Entries in book (5)


The Six Laws and how to Read Them - James Cahill

One of the most famous writings on art is by Xie He, "Six principles of Chinese painting", translated by James Cahill, the well-known art history professor at the University of California in Berkeley.

“Xie He (); was a Chinese writerart historian and critic of the Liu Song and Southern Qi dynasties who wrote the "Six principles of Chinese painting" (繪畫六法, Huìhuà Liùfǎ) in the preface to his book The Record of the Classification of Old Painters (古畫品錄, Gǔhuà Pǐnlù) written circa 550.

The six elements that define a painting are:


1. "Spirit Resonance," or vitality, and seems to translate to the nervous energy transmitted from the artist into the work. The overall energy of a work of art. Xie He said that without Spirit Resonance, there was no need to look further.
2. "Bone Method," or the way of using the brush. This refers not only to texture and brush stroke, but to the close link between handwriting and personality. In his day, the art of calligraphy was inseparable from painting.
3. "Correspondence to the Object," or the depicting of form, which would include shape and line.
4. "Suitability to Type," or the application of color, including layers, value and tone.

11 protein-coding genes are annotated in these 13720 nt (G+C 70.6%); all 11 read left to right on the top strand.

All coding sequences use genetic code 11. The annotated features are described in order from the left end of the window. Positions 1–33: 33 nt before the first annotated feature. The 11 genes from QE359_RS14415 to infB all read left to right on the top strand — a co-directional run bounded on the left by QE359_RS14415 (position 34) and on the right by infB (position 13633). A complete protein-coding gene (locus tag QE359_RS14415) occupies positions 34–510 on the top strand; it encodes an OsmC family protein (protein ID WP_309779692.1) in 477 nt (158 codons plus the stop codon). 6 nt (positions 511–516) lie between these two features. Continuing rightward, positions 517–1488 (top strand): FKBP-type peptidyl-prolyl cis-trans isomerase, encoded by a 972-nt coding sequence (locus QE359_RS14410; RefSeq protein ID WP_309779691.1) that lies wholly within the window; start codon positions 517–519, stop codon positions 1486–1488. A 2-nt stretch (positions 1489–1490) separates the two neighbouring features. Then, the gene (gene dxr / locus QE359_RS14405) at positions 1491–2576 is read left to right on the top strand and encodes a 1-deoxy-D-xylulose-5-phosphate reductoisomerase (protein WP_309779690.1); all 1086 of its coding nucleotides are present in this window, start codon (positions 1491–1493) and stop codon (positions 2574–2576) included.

5. "Division and Planning," or placing and arrangement, corresponding to composition, space and depth.
6. "Transmission by Copying," or the copying of models, not only from life but also the works of antiquity.




Escape and The Cage of Independence

…the act of disobedience [eating from the forbidden tree of knowledge] as an act of freedom is the beginning of reason…the original harmony between man and nature is broken…Man has become separate from nature, he has taken the first step toward becoming human by becoming an ‘individual’…He has committed the first act of freedom.  The myth emphasizes the suffering resulting from this act.  To transcend nature, to be alienated from nature and from another human being, finds man naked, ashamed. He is alone and free, yet powerless and afraid.  The newly won freedom appears as a curse; he is free from the sweet bondage of paradise, but he is not free to govern himself, to realize his individuality.  - Erich Fromm, Escape From Freedom, Chapter 2



What do you think Thoreau was referring to with “if one advances confidently in the direction of his dreams, and endeavors to live the life which he has imagined, he will meet with a success unexpected in common hours.”


Pop-up Town


Pop-up town

Popville by Anouck Boisrobert and Louis Rigaud